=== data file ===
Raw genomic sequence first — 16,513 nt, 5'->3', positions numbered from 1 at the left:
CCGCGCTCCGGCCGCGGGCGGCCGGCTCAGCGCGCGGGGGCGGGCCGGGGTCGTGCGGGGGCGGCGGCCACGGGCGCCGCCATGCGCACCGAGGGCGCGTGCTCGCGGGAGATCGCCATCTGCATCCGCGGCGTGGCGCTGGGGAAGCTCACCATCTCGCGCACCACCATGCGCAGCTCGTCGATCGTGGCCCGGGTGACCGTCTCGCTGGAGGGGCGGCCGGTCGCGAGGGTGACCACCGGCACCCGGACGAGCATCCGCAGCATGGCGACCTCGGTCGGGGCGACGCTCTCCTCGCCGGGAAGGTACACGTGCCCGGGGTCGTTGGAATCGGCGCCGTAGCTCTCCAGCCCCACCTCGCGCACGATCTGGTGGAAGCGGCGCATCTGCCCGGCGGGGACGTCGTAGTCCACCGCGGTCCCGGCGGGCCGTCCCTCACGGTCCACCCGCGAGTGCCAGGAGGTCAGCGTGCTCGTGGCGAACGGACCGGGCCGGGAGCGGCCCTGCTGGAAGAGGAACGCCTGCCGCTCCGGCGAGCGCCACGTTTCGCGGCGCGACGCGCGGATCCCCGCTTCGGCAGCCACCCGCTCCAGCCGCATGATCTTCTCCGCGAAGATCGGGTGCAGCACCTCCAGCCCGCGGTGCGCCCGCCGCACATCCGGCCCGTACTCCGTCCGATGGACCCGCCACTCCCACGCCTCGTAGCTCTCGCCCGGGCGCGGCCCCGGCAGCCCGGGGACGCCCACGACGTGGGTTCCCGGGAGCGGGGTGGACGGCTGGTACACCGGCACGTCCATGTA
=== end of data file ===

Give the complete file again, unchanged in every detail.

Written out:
Raw genomic sequence first — 16,513 nt, 5'->3', positions numbered from 1 at the left:
CCGCGCTCCGGCCGCGGGCGGCCGGCTCAGCGCGCGGGGGCGGGCCGGGGTCGTGCGGGGGCGGCGGCCACGGGCGCCGCCATGCGCACCGAGGGCGCGTGCTCGCGGGAGATCGCCATCTGCATCCGCGGCGTGGCGCTGGGGAAGCTCACCATCTCGCGCACCACCATGCGCAGCTCGTCGATCGTGGCCCGGGTGACCGTCTCGCTGGAGGGGCGGCCGGTCGCGAGGGTGACCACCGGCACCCGGACGAGCATCCGCAGCATGGCGACCTCGGTCGGGGCGACGCTCTCCTCGCCGGGAAGGTACACGTGCCCGGGGTCGTTGGAATCGGCGCCGTAGCTCTCCAGCCCCACCTCGCGCACGATCTGGTGGAAGCGGCGCATCTGCCCGGCGGGGACGTCGTAGTCCACCGCGGTCCCGGCGGGCCGTCCCTCACGGTCCACCCGCGAGTGCCAGGAGGTCAGCGTGCTCGTGGCGAACGGACCGGGCCGGGAGCGGCCCTGCTGGAAGAGGAACGCCTGCCGCTCCGGCGAGCGCCACGTTTCGCGGCGCGACGCGCGGATCCCCGCTTCGGCAGCCACCCGCTCCAGCCGCATGATCTTCTCCGCGAAGATCGGGTGCAGCACCTCCAGCCCGCGGTGCGCCCGCCGCACATCCGGCCCGTACTCCGTCCGATGGACCCGCCACTCCCACGCCTCGTAGCTCTCGCCCGGGCGCGGCCCCGGCAGCCCGGGGACGCCCACGACGTGGGTTCCCGGGAGCGGGGTGGACGGCTGGTACACCGGCACGTCCATGTA